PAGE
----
Reply 14, posted (11 years 2 months 2 weeks 5 days 19 hours ago) and read 5772 times:

Delta used to call their DC-8-63s "Super Sixties." Same idea. No one else called it that.


User currently offlineCanadianNorth From Canada, joined Aug 2002, 3395 posts, RR: 9
Reply 15, posted (11 years 2 months 2 weeks 5 days 19 hours ago) and read 5752 times:

Calling an MD-80 a "Super 80" is basicly the same as calling a 777 the "Triple"

CanadianNorth



What could possibly go wrong?
User currently offlinePsa53 From United States of America, joined Aug 2003, 3095 posts, RR: 4
Reply 16, posted (11 years 2 months 2 weeks 5 days 19 hours ago) and read 5744 times:

I was looking at some old PSA schedules,the oldest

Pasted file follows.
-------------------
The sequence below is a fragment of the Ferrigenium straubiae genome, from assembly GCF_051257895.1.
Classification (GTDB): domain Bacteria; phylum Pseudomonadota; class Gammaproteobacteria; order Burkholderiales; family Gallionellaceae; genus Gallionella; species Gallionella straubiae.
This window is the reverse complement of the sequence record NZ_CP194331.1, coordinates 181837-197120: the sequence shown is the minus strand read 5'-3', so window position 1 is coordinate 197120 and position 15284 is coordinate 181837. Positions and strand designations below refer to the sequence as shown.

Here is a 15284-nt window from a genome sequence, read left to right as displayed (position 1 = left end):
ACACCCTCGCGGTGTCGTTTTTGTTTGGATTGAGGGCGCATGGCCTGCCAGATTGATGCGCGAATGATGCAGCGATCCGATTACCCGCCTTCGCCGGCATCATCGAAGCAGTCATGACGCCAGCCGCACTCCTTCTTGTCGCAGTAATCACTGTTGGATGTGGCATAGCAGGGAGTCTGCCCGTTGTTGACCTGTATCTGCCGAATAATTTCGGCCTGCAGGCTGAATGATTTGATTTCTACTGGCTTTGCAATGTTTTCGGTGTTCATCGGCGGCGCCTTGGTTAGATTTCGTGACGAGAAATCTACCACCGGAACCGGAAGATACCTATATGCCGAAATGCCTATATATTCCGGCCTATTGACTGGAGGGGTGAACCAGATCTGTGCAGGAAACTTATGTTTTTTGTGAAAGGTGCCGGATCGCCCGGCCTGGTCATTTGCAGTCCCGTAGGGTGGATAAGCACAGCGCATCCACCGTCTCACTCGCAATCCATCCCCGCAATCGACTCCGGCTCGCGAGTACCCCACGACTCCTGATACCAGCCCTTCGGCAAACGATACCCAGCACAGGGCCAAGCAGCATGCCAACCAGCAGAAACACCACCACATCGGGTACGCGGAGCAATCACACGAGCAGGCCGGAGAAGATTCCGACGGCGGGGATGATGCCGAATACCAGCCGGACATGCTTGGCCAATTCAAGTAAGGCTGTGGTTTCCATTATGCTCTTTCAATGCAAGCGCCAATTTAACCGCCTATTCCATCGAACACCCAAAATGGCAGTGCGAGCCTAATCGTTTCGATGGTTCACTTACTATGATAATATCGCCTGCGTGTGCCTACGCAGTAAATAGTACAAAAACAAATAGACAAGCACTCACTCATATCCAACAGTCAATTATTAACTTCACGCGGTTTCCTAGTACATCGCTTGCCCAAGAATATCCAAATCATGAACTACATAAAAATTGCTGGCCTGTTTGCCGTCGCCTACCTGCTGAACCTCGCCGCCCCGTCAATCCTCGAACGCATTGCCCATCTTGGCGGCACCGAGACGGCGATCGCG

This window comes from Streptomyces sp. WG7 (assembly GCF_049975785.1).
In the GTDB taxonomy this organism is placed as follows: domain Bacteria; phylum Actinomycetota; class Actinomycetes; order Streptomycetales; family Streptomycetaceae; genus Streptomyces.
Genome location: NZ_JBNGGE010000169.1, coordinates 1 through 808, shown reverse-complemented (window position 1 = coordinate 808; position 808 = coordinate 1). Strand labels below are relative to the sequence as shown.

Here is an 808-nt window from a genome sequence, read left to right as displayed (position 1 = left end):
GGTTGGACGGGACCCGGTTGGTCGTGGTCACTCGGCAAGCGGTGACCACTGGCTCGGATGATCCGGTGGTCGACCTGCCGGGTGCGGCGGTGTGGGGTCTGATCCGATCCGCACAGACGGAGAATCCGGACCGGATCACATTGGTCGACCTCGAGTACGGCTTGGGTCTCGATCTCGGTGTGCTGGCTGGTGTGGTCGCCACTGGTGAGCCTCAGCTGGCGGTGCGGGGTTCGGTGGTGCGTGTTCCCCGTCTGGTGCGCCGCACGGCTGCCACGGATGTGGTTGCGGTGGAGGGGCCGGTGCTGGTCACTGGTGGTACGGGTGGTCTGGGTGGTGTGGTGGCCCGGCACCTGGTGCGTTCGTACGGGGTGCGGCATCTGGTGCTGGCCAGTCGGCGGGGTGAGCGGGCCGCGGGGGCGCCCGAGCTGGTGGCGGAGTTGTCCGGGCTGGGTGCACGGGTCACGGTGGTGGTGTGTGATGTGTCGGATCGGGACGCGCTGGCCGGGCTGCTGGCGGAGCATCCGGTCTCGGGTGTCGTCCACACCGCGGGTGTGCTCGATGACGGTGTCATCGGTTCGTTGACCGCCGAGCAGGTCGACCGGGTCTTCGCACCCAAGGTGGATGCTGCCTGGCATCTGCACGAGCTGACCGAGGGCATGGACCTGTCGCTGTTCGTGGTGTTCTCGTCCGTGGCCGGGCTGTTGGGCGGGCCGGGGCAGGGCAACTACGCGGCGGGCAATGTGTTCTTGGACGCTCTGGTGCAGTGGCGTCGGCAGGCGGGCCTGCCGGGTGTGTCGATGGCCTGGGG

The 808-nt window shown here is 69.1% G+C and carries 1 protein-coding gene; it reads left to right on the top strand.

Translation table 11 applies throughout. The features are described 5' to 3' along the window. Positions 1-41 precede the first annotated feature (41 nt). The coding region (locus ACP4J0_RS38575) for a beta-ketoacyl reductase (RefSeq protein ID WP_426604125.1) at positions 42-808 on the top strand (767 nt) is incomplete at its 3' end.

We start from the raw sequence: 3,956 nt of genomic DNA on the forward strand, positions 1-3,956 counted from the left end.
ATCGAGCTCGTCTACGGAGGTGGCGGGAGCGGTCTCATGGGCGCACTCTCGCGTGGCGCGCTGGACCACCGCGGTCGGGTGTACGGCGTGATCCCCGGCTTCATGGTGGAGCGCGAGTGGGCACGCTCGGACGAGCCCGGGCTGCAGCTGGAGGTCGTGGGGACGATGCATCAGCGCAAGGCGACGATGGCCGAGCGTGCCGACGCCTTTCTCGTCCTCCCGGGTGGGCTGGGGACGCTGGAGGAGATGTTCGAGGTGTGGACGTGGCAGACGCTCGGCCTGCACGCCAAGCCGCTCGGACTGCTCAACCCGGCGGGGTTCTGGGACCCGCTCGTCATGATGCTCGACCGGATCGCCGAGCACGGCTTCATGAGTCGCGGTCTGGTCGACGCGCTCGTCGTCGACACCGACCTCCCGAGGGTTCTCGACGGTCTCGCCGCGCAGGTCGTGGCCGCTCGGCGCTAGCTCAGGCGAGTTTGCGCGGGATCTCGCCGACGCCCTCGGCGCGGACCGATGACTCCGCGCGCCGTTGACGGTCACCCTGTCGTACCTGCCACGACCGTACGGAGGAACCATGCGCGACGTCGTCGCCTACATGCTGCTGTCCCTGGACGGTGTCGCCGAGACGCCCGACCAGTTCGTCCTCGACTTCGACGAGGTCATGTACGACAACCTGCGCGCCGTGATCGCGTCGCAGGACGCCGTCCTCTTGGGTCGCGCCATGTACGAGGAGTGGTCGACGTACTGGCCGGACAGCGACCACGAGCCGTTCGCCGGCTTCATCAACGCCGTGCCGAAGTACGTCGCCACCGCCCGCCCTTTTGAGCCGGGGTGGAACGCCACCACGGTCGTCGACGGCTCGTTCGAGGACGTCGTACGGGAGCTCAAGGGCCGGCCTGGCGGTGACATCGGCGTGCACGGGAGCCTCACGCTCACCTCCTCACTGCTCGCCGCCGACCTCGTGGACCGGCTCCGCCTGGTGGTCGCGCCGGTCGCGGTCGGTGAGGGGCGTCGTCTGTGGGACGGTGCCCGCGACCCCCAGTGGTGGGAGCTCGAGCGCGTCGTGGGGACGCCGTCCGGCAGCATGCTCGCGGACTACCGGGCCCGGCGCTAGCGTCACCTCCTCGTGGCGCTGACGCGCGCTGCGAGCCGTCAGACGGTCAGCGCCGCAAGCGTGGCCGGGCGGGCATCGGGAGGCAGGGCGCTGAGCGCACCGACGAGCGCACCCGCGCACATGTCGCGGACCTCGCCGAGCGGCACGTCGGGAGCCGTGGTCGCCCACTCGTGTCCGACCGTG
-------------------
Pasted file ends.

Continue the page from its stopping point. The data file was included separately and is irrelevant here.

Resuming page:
I have dated is 12-17-80, does ID as DC-9 Super80.
But then in a 1985 schedule,it is refer to MD series.
PSA was, I believe, the first carrier to use the type
in the US. Swiss was the first overall.





Tuesday's Off! Do not disturb.
User currently offlinePsa53 From United States of America, joined Aug 2003, 3095 posts, RR: 4
Reply 17, posted (11 years 2 months 2 weeks 5 days 19 hours ago) and read 5722 times:

The two first airline users of the type:


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Tuesday's Off! Do not disturb.
User currently offlineBR715-A1-30 From , joined Dec 1969, posts, RR:
Reply 18, posted (11 years 2 months 2 weeks 5 days 13 hours ago) and read 5552 times:

When AA acquired Reno Air, The noses on the MD-90s said Super 90, But the SafetyCards were just Reno Air Style with American's name, and MD-90 across the top in Green Lettering.
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User currently offlineChristian From Sweden, joined Oct 1999, 348 posts, RR: 2
Reply 19, posted (11 years 2 months 2 weeks 5 days 9 hours ago) and read 5405 times: